All my friends told me we need to not criticize and try to get along. "Take the high road" they said.
I tried it. I watched to see what Obama actually DOES.
I've seen it.
I pray Obama FAILS at destroying our nation.
I have never appreciated President Bush as much as I do now.
God help us.
Rush meant that he wants the best for this country. He wants Obama's socialist/marxist policies to fail.
Can you explain what an illegal combatant means to you? I mean....I've done alot of reading about the term and it's origins...and it seems a pretty open ended. Not to mention that most of the cases involve little or no evidence. Have you read about the legality of this? I ask this in all seriousness.
Originally Posted by PoliCon
Yes, which anybody with half a brain should be able to figure out.
Originally Posted by Travis Noodle
Socialism is not a good thing, no matter who supports it.
Originally Posted by Molon Labe
Who is a combatant?
International humanitarian law permits members of the armed forces of a State party to an international armed conflict and associated militias who fulfil the requisite criteria to directly engage in hostilities. They are generally considered lawful, or privileged, combatants who may not be prosecuted for the taking part in hostilities as long as they respect international humanitarian law. Upon capture they are entitled to prisoner of war status.
If civilians directly engage in hostilities, they are considered "unlawful" or "unprivileged" combatants or belligerents (the treaties of humanitarian law do not expressly contain these terms). They may be prosecuted under the domestic law of the detaining state for such action.
Both lawful and unlawful combatants may be interned in wartime, may be interrogated and may be prosecuted for war crimes. Both are entitled to humane treatment in the hands of the enemy.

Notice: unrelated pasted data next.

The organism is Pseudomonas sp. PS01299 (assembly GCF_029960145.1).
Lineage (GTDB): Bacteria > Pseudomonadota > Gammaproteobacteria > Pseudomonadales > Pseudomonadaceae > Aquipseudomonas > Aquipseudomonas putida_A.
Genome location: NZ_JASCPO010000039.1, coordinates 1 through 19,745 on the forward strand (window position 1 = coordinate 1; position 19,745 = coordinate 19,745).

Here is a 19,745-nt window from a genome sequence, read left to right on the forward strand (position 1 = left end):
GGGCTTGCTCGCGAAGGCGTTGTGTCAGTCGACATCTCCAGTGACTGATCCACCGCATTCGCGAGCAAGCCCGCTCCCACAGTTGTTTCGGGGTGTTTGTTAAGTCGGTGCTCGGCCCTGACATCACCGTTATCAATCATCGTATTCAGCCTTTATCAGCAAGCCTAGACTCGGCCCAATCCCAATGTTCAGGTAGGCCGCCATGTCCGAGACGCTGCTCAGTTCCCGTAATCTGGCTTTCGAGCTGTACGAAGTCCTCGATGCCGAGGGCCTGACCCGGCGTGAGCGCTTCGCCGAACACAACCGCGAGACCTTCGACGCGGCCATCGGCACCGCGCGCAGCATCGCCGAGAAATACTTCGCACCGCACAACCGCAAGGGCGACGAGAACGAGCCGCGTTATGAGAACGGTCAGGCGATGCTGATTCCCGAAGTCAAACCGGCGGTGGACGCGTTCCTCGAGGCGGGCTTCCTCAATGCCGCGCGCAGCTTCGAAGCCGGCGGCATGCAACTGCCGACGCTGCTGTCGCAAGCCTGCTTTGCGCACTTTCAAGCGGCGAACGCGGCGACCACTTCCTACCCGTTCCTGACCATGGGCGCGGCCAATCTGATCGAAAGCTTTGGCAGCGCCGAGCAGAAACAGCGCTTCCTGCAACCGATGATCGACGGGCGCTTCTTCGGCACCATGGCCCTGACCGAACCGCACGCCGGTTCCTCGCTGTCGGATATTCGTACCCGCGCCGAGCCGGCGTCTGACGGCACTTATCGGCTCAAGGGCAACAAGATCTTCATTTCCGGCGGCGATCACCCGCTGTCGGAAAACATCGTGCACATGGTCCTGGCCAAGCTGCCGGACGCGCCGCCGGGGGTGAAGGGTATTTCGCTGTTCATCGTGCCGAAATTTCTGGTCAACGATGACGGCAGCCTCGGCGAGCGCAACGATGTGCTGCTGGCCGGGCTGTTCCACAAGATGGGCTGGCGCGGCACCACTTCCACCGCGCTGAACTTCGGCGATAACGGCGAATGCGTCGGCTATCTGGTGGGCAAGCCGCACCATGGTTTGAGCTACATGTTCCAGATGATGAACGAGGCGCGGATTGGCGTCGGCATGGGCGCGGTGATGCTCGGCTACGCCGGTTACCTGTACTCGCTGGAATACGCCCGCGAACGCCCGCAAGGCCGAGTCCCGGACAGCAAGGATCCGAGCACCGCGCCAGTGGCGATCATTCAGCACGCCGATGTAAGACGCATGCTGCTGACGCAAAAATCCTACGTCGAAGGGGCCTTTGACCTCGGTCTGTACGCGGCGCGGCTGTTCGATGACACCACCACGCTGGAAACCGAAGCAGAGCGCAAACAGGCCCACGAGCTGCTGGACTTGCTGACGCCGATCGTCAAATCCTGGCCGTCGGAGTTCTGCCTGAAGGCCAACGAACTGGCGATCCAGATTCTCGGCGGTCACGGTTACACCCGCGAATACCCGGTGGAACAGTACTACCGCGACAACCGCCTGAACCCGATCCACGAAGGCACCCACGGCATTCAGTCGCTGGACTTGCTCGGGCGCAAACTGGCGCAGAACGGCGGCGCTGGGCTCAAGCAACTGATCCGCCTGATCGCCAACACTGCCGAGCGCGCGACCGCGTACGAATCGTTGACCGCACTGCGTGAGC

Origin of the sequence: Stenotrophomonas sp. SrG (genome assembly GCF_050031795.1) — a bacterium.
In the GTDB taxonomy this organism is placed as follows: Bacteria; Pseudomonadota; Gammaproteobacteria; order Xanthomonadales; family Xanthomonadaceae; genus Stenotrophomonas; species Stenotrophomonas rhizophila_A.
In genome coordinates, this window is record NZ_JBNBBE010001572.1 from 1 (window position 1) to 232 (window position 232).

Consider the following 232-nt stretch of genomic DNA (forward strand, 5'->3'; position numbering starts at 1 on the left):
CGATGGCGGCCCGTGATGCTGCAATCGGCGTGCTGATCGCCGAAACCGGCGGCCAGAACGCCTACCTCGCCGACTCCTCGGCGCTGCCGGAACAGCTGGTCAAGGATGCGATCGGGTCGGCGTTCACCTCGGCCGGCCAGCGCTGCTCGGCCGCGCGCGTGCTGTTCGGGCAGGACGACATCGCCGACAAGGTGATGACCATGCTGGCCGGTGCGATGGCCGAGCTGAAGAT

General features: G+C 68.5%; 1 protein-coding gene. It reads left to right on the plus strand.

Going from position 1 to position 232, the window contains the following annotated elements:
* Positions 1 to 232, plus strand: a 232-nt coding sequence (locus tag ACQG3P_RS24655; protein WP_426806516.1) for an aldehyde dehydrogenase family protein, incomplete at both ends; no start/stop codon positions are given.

Who is entitled to "prisoner of war" status? What is the consequence of failure to qualify for prisoner of war status?
a. In international armed conflict
As previously mentioned, in international armed conflict, members of the armed forces of the States involved (and associated militias) are lawful combatants. It should be borne in mind that in this type of conflict, there are lawful combatants on two (or more) sides: the armed forces of one State fighting the armed forces of another State.
The four Geneva Conventions apply to situations of international armed conflict. It is the Third Geneva Convention which regulates the protection of lawful combatants upon capture by the enemy. Its procedures for determination of entitlement to prisoner of war status by a "competent tribunal" in case of doubt are mandatory.
Unlawful combatants do not qualify for prisoner of war status. Their situation upon capture by the enemy is covered by the Fourth (Civilian) Geneva Convention if they fulfil the nationality criteria and by the relevant provisions of the Additional Protocol I, if ratified by the detaining power.
This protection is not the same as that afforded to lawful combatants. To the contrary, persons protected by the Fourth Convention and the relevant provisions of Protocol I may be prosecuted under domestic law for directly participating in hostilities. They may be interned for as long as they pose a serious security threat, and, while in detention, may under specific conditions be denied certain privileges under the Fourth Geneva Convention. They may also be prosecuted for war crimes and other crimes and sentenced to terms exceeding the length of the conflict, including the range of penalties provided for under domestic law.
Persons not covered by either the Third or the Fourth Geneva Convention in international armed conflict are entitled to the fundamental guarantees provided for by customary international law (as reflected in Article 75 of Additional Protocol I), as well as by applicable domestic and human rights law. All these legal sources provide for rights of detainees in relation to treatment, conditions and due process of law.
Therefore, contrary to some assertions, the ICRC has never stated that all persons who have taken part in hostilities in an international armed conflict are entitled to prisoner of war status.